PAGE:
Whether it is your first home or you are looking for an inexpensive investment property, REOs, or real-estate owned homes, can often be purchased for far less than a traditional home sale. Since it is a major liability for a bank to have an unsold home on their books, they are motivated to sell it for less than they would in less desperate circumstances.
Prequalify for a mortgage through your bank or financial institution of your choice. Prequalifying can help you narrow down your search to the properties that you can afford. Financing an REO home is no different than dealing with a traditional home purchase, and with good credit, you can get a great rate of interest. Make sure to shop around at local banks and online for the best rates.
Call local banks to see what REO properties are available. Since REO are real-estate owned properties, you may be able to get the best deal possible as banks do not want to hold on to properties for any length of time. Many banks have REO departments that will assist you in finding the perfect home for you.
Compare REO properties that have been sold recently to the asking price that the bank is offering. The bank offering the property can give you information on past REO sales and your agent can ask other agents regarding pending sales for comparison. Look for trends and try to gauge a fair price for the property based on REO sold properties and the condition of the home, as well as sale prices for similar homes in the area.
Inquire on offers previously made on the home within the past three months, if available. If the offers are lower than what you are prepared to pay, you may have a good chance of getting the home. If there are no offers on the home, you may get it for far less than you expect, but try to make an offer that is reasonable.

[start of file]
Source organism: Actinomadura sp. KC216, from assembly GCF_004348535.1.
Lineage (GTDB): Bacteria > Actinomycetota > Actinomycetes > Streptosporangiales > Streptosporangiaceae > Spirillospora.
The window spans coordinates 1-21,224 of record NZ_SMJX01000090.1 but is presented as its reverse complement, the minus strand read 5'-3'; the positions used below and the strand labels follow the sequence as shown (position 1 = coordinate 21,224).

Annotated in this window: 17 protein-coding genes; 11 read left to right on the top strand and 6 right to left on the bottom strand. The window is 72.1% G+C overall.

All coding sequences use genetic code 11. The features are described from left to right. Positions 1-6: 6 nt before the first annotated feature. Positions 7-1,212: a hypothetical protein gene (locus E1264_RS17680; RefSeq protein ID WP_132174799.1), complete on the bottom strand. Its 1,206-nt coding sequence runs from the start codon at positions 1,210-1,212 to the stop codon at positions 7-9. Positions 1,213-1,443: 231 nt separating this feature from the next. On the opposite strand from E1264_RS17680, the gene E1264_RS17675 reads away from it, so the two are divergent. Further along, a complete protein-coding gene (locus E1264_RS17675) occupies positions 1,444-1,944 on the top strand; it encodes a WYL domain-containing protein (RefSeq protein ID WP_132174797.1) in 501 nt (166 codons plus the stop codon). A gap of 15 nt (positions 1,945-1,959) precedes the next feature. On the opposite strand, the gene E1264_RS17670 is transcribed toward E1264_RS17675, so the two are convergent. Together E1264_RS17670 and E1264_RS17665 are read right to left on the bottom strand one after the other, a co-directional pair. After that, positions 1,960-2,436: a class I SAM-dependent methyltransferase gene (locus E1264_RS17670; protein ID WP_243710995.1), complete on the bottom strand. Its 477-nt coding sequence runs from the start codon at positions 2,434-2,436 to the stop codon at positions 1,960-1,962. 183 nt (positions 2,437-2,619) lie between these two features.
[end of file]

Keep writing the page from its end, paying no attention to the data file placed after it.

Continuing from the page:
Secure a real estate agent who is familiar with REO sales for negotiating deals with banks and making sure that all of your paperwork is completed and filed properly. This expense is worthwhile due to the hassle that you may come across as an inexperienced home buyer.
Make a reasonable offer on the home that is in line with past offers or market conditions. Make sure to visit the property before making the offer. Have it inspected, but prepare to pay for the inspection as REO homes are sold as-is and banks usually do not make repairs at this point. Banks are looking to get the most they can to appease shareholders and auditors, so a counter offer is likely.
When considering a counter offer, keep in mind that the bank will seek the most possible money. Fax them your final offer and wait for a response. Let them know the highest amount you will pay for the property relative to its condition, time on the market and market conditions for the area.
Make sure that there is a contingency period so that you may have the home inspected. In this period you may revoke your offer if there are substantial repairs to be made.
- Make sure that there is a contingency period so that you may have the home inspected. In this period you may revoke your offer if there are substantial repairs to be made.
Christian Mullen is a graduate from the University of Central Florida with a bachelor's degree in finance. He has written content articles online since 2009, specializing in financial topics. A professional musician, Mullen also has expert knowledge of the music industry and all of its facets.